“So, have you found anyone yet?”
It was a question from my coworker whom I’d just met.
“What does that mean?” I asked her.
She found it difficult to believe I was still single. I told her to believe it, because I am very, very single.
“That’s good,” she said. “Wait until you’re like, almost 30 and then settle down.”
Aside from the fact that I’ll be 30 in four months, I don’t understand why coupled people think that being single is a life decision.
My coworker — who has four kids with her boyfriend and lives in his parents’ basement — was suggesting that once I blow out the candles on my 30th birthday cake, I finally say, “yes” to all of those men that have proposed to me.
Oh wait, there are none.
A few days later, I was taking out the trash with my boss. We were talking about furniture we’ve obtained over the years (riveting, I know), which naturally led to the fact that I’m single.
“Are you ever going to settle down?” she asked me.
What the hell? While I don’t have a boyfriend, it’s not like I’m running the streets naked. If I were, perhaps I’d actually have sex more than twice a year.
It’s not as if I wakeup everyday and remind myself to put off a relationship.
In fact, I really feel ready for something serious. But I haven’t found someone to join me in that venture, yet.
“I don’t think that’s a question I can answer,” I told her. “What if I don’t find someone?”
The look on her face was one of terror.
“Don’t say that!” she said.
I wasn’t trying to be outrageous, it was just a fact. There’s some sort of percentage out there that will prove my point: finding a match isn’t easy.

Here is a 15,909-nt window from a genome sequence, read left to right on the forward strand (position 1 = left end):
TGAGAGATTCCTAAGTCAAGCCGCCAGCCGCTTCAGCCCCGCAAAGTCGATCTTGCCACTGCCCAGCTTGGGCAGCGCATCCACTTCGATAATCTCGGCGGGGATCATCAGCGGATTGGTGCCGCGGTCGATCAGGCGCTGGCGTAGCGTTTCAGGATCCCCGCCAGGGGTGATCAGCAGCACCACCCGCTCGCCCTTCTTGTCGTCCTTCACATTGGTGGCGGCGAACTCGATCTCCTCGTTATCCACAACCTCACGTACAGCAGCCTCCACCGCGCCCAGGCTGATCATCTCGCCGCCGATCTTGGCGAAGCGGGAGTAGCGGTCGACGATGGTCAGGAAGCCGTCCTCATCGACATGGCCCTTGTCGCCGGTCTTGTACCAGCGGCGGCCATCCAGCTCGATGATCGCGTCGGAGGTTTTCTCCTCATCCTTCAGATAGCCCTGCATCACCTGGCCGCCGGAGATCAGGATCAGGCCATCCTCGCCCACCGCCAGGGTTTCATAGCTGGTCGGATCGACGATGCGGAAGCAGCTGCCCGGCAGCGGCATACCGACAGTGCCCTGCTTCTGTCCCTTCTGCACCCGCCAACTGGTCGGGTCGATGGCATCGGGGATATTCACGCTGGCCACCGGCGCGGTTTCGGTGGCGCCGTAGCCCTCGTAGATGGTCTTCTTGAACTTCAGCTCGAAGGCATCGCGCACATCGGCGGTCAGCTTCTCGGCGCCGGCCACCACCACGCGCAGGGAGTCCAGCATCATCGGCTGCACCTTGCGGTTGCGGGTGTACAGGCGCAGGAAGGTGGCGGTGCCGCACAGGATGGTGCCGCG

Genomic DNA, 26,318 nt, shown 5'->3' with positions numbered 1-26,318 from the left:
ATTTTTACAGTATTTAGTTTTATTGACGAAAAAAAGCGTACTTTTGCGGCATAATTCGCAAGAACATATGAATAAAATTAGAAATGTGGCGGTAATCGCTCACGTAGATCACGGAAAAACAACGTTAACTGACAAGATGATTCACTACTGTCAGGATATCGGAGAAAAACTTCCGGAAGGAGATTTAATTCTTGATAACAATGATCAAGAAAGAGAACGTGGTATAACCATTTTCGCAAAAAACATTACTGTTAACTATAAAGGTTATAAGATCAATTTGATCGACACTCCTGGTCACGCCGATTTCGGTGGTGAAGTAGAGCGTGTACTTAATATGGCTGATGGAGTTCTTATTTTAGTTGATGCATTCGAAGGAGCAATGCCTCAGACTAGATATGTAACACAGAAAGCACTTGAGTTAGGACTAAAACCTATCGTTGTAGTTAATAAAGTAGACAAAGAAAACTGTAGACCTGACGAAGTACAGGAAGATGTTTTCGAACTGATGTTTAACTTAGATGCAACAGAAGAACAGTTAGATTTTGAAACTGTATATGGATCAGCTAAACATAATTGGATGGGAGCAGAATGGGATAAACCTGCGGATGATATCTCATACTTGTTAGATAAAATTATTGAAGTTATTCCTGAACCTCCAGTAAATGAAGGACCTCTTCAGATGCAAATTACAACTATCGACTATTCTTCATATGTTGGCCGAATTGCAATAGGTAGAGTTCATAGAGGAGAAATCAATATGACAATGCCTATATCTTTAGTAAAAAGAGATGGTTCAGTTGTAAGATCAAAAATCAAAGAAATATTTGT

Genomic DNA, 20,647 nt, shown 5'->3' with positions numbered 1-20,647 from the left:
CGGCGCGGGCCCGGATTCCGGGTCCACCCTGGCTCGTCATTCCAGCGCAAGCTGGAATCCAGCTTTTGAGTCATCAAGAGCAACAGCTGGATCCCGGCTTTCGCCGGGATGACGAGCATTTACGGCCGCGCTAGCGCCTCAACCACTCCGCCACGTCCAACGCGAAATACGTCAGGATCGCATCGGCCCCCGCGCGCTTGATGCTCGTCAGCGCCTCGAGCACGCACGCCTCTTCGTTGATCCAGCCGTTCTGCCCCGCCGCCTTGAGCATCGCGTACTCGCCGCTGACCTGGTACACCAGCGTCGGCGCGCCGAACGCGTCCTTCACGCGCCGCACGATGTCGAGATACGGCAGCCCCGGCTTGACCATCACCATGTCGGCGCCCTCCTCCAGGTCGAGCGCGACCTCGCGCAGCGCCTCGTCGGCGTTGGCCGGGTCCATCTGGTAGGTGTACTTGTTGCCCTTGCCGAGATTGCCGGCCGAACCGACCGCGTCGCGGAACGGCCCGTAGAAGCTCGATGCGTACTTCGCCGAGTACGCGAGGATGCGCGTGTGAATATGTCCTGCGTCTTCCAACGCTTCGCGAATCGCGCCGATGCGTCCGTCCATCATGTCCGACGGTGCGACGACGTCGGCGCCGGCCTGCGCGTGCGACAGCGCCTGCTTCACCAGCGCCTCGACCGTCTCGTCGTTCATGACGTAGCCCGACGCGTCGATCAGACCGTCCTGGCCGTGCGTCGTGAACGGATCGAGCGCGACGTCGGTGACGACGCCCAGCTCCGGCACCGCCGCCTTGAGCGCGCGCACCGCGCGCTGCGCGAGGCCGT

While my boss nor my coworker said it outright, there was a tone in their questions that rubbed me the wrong way.
What’s so terrible about being single? These women acted like me being on my own was the worst possible thing that could happen to me.
I don’t dream of being single forever. After all, I want someone to share things with, to talk to, and to fall asleep next to.
But I can’t just walk out my front door and expect to find the man of my dreams on one knee (if it were only that easy).
Instead, I’m going to work on a social campaign that outlaws coupled folks to ask singletons about their singleness. Frankly, it’s rude and no one’s business.
No matter how many sexy details I reveal on my blog or through this column, stop asking me why I’m single or why I don’t have kids yet.
It’s a collection of questions I don’t have answers for, and for about three seconds, it makes me question my self worth.
That’s the thing about singletons: we know we’re worth more than dating just to date.
If there’s one thing that’s sadder than being single, it’s settling. And I refuse to do it.